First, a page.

The Nature of Postmodernist Thinking

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Most people are of course not philosophers and would not identify themselves as "postmodernist," but the elements of postmodern thinking are present in virtually every corner of our society. Sit down with the average westerner for a 15-minute heart-to-heart session on religion, politics, sexual orientation, gender identity, and/or the meaning of life, and you'll find the conversation bathed in postmodernist assumptions. 

Most people are confused, frustrated, hurting (in one way or another), and simply trying to get from one day to the next. They are overwhelmed in today's media-saturated, highly diverse environment, so much so that the task of figuring out some kind of authoritative, solid, take-it-to-the-bank worldview to make sense of everything seems impossible to them. In fact, just in the area of religion, the sheer multitude of competing religious perspectives (even within each religious camp - there are denominations within denominations and subgroups within subgroups when it comes to religion!) makes sorting through them seem completely impossible.

As an example, consider a hypothetical college student -- let's call her Jill. A political science major, she's taking a Government class where the professor is constantly criticizing the Trump administration - and many of the criticisms make sense. She's a member of the College Democrats and her friends all love and miss President Obama. She's got a number of gay and lesbian friends, but her evangelical Christian boyfriend, who reads the Bible regularly and goes to a campus Christian club, tells her that homosexuality is a sin. She doesn't even know what to make of the word "sin."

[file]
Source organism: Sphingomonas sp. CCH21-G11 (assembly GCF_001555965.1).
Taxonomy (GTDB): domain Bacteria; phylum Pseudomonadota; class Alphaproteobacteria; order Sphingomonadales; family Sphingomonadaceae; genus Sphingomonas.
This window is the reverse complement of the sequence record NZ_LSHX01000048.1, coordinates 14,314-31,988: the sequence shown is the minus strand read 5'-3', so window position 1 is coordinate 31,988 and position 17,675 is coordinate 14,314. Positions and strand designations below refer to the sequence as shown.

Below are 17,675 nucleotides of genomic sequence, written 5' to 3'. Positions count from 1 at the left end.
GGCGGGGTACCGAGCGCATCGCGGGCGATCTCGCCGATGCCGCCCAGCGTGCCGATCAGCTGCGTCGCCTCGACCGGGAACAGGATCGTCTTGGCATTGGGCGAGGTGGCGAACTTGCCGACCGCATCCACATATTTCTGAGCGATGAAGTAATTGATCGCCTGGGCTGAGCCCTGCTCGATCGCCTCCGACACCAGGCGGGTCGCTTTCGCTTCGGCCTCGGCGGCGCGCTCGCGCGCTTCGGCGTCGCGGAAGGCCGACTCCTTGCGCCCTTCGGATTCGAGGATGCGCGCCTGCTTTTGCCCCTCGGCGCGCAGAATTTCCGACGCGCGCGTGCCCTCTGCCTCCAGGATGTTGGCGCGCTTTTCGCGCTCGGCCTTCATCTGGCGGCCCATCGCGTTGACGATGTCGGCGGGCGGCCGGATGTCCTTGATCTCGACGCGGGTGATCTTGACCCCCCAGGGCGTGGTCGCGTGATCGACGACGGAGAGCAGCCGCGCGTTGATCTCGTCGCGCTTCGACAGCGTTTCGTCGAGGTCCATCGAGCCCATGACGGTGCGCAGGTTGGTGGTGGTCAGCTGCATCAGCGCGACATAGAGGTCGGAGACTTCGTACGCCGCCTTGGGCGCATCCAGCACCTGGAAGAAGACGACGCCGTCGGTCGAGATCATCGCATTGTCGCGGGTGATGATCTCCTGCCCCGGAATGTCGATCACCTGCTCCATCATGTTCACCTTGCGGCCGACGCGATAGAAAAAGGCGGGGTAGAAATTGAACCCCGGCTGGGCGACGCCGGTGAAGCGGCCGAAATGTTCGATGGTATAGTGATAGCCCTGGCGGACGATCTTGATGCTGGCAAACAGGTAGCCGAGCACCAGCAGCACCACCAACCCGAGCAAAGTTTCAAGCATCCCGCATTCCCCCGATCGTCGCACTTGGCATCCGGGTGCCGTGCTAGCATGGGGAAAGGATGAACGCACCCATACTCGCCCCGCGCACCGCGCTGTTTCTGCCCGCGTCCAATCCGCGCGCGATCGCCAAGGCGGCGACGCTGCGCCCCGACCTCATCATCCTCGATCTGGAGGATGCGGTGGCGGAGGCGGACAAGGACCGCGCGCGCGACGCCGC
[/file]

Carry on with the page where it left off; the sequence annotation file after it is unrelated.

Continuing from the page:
She follows a number of celebrities and pundits on Twitter and Facebook - all of whom offer conflicting opinions on various issues of the day, from smoking to taxes to gun control. She's about to go to a philosophy class, where the professor sings the praises of Nietzche and Foucault, and yet her older brother whom she adores is now in law school, and is telling her how foolish all the postmodern thinkers are. 

And she's visiting her parents this weekend, and they want to bring her to their Catholic Mass, and her mom reminded her that it's probably been a while since she's been to confession. Oh, and her BFF Carol just asked her to be a bridesmaid in her wedding. Carol is a Methodist. Her fiancee is Buddhist. They're having two different wedding services. 

And all this is happening while she's changing jobs on campus and trying to keep up with her favorite TV shows: Gossip Girls and Game of Thrones.

To varying degrees, most westerners (particularly those living in cosmopolitan areas and who are plugged into Snapchat, Instagram, Facebook, Twitter, etc.) are like Jill. They are pulled in so many different directions that any philosophical or religious claims are buried in the background noise. And when some obnoxious politician, televangelist, parent, pastor, or even a boyfriend breaks through the background noise and makes a truth claim, particularly one that challenges Jill's lifestyle or that of her friends, such a person is viewed with suspicion or possibly even hostility. This is especially the case if it concerns a hot button topic, such as abortion, gay rights, transgender rights, race, or sexuality.